Glances Ahead: More to Think About
III. Logic and Natural Language
The logical tools found at this website
can easily convince us that the following
syllogism is a valid argument:
1. All men are mortal.
2. Socrates is a man.
3. Therefore, Socrates is mortal.
We might then want to ask what form the argument takes, and see how
we can represent it symbolically. We let the statement variable p stand
for the first premise, the variable q stand for the second premise, and
the variable r stand for the conclusion. None of these statements is a
conjunction, implication, disjunction, or negation, so it seems as though
our translation into statement variables is the simplest translation we
can find. However, the translation tells us that our original valid argument
is one of this form:
3. Therefore, r.
We can clearly see that this argument
is not valid. Then what has gone wrong? The problem is that the original
sentences had a structure to them, and that structure is lost when they
are translated into statement variables. Note that Socrates is the subject
of both the second premise and the conclusion. Also, both the first premise
and the conclusion talk about something being mortal. Finally, both premises
involve men - either making a statement about men in general, or telling
us that someone is a man.
The validity of this argument must
lie in the fact that all three sentences are talking about the same three
things: Socrates, being a man, and being mortal. Translating these three
clearly related sentences as p, q, and r is definitely inadequate for
our purposes. We want to be able to show that this argument is valid.
However, the logical tools we have so far do not tell us how to retain
the structure of the sentences in our translation. For this, we must turn
to predicate logic.
In predicate logic, we can distinguish
two kinds of variables. Predicate variables are generally uppercase letters,
and object variables are generally lowercase. For example, using M to
stand for the predicate ‘being a man’, and s to stand for
Socrates, we would symbolize the sentence “Socrates is a man”
as M(s). So if we were to use a to stand for Aristotle, translating the
sentence “Aristotle is a man” as M(a), we can notice that
there is something that both Socrates and Aristotle have in common. This
fact would not be captured if we had used our previous technique of allowing
a single letter to stand for an entire sentence.
A full translation of the syllogism
into predicate logic would involve some symbolism that hasn’t been
introduced yet - existential and universal quantifiers. The former allows
us to represent existence claims, such as “There is a dog in the
room”, while the latter allows us to express general claims, such
as “All dogs have four legs.” I won’t go into too much
more detail than this here, but I will provide a translation of the original
argument. Let s represent Socrates, M represent the predicate “being
a man”, and L represent the predicate “being mortal”.
We then have the following:
1. All men are mortal. 8x(M(x) ! L(x))
2. Socrates is a man. M(s)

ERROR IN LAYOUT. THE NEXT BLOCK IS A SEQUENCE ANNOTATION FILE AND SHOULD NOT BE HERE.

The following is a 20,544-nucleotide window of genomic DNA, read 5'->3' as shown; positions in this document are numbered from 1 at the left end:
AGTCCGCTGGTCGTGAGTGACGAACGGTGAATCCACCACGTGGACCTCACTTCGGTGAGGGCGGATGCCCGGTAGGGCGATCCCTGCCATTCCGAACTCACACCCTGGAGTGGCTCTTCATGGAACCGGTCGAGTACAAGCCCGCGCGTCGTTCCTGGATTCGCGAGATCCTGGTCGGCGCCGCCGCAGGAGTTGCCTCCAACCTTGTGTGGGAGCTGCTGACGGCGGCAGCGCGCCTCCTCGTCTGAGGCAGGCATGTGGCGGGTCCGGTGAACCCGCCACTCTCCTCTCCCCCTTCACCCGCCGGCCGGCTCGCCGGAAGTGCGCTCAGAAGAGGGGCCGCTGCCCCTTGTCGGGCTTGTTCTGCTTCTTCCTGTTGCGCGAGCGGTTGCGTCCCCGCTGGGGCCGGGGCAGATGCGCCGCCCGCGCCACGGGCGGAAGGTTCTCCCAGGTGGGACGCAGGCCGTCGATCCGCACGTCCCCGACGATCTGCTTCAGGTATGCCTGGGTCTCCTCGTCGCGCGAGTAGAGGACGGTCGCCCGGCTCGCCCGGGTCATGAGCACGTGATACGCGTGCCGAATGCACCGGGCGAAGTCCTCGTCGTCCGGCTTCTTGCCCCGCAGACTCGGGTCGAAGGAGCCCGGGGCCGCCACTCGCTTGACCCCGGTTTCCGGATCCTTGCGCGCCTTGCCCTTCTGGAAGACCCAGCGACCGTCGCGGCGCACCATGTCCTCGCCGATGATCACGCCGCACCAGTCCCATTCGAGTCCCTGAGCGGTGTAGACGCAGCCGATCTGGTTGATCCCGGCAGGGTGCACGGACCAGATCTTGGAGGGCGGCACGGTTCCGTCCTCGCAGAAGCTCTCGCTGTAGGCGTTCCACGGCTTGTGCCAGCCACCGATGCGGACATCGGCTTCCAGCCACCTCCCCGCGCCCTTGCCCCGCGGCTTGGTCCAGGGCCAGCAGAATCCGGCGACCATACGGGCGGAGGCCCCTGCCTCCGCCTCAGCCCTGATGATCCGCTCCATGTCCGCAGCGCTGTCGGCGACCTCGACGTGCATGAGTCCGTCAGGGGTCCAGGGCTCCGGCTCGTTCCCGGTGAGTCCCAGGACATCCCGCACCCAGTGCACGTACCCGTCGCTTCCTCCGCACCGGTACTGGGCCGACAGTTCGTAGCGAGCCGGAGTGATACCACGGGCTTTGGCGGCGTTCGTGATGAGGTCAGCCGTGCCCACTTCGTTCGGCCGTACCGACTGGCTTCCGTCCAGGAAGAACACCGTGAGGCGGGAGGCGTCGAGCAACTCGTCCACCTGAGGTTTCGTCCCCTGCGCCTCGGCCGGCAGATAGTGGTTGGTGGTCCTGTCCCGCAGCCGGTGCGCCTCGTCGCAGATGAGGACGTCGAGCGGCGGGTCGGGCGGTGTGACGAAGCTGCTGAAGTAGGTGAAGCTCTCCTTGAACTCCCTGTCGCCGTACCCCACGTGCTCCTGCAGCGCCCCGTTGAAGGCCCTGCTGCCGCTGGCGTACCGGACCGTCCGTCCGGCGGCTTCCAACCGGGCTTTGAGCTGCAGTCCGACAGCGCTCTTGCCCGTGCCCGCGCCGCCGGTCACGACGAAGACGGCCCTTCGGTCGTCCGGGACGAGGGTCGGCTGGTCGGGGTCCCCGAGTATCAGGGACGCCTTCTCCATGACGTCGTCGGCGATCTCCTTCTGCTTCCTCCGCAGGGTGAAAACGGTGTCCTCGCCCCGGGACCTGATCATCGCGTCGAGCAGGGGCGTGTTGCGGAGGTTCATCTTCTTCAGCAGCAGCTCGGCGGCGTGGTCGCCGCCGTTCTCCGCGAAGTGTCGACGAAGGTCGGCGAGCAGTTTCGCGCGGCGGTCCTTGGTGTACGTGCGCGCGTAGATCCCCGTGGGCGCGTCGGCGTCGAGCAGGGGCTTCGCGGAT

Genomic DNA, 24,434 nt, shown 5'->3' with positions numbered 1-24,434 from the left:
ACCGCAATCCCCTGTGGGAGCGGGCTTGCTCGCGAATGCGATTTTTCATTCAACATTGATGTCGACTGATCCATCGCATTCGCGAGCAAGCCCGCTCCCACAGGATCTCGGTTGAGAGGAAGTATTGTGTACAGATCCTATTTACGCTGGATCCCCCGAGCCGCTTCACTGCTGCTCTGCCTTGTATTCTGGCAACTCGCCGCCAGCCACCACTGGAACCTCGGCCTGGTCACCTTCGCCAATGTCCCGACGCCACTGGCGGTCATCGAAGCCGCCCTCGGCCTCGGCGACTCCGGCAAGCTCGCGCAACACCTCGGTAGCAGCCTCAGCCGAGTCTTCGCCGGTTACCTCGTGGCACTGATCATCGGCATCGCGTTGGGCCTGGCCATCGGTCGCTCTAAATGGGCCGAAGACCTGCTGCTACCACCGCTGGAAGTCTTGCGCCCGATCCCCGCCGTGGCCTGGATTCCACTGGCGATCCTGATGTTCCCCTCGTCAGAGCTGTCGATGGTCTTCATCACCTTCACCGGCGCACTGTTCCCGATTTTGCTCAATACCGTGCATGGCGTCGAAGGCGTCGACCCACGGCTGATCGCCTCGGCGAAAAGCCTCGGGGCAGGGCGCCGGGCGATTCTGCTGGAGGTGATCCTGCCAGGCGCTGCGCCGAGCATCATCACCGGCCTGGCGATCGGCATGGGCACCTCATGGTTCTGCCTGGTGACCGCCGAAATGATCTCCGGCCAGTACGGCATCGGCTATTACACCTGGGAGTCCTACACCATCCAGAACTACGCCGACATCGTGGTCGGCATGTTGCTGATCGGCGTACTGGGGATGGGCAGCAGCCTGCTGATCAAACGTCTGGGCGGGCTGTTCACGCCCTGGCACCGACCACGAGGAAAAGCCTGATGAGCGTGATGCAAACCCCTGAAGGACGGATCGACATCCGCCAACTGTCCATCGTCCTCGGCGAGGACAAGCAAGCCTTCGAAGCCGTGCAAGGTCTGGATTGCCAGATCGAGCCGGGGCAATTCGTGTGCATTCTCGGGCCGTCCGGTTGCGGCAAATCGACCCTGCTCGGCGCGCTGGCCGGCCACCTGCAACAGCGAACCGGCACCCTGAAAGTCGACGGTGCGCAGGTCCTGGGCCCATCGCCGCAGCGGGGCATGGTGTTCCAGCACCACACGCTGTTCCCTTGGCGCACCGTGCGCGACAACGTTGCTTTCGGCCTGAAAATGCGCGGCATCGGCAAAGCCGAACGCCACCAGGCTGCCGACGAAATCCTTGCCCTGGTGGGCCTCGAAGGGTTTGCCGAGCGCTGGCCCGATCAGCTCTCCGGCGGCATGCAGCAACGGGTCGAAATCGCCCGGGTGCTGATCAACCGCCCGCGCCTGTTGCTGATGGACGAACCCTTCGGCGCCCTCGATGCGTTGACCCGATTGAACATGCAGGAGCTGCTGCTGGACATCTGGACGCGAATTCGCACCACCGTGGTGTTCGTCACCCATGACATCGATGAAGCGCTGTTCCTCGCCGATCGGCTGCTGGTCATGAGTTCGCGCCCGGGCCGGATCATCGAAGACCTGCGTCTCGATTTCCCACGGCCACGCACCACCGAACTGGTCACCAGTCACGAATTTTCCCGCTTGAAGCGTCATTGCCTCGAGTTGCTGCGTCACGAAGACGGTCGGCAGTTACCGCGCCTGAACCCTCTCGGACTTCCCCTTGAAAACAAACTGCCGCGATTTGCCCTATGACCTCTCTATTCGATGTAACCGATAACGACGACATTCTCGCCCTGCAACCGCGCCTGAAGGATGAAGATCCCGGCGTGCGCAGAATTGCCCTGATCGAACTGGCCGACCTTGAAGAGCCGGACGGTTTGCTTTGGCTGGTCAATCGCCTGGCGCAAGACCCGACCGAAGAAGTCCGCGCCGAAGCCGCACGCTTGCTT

3. Therefore, Socrates is mortal. L(s).
Even predicate logic does not capture
all the structure of our ordinary English sentences, though. Often, even
when it seems obvious how we translate a sentence, something can be lost
in the translation. Here’s an example of a sentence that seems easy
to translate: ”I went outside and opened my umbrella.” We
don’t need predicate logic to translate this sentence, so we’ll
stick to our original method for now. Let p stand for the statement ”I
went outside”, and q stand for the statement ”I opened my
umbrella”. It seems clear, then, that the translation would be p
^ q. We’ll see why it’s not quite so clear-cut.
A simple fact about conjunctions
is that p ^ q is always equivalent to q ^ p. You can verify this using
truth tables if you like. But switching the conjuncts around in our original
sentence gives us this: ”I opened my umbrella and went outside.”
This last sentence doesn’t seem to mean quite the same thing as
the original, though. We translated the “and” in my first
sentence as a simple conjunction, but it actually suggested something
more than that. It seemed to suggest a temporal order to the events. First,
I went outside. Then, I opened my umbrella. However, the second translation
seems to suggest that I did those things in the reverse order. So even
cases that seem simple can be deceptively complicated, as ordinary sentential
logic doesn’t have the means to represent a temporal order to events.
Now, the fact that there are some
things about natural language that logic can’t quite capture doesn’t
mean that logic is somehow inadequate. It’s a valuable tool, but
in using it, we should be aware that it has some limitations. So I’ll
conclude with some things you might want to think about with respect to
this issue. What we just saw is that there is structure to natural language
that logic either does not capture or captures with difficulty. How much
do we want logic to imitate the structure of natural language? We probably
don’t want it to be a new natural language. After all, the rigid
structure and precision of logic is what makes it so useful. Yet one thing
it is used for is to analyze our natural language arguments. Where does
the balance lie?
I. Introduction to Symbolic Logic: Using
II. Philosophical Analysis
IV. The Law of the Excluded Middle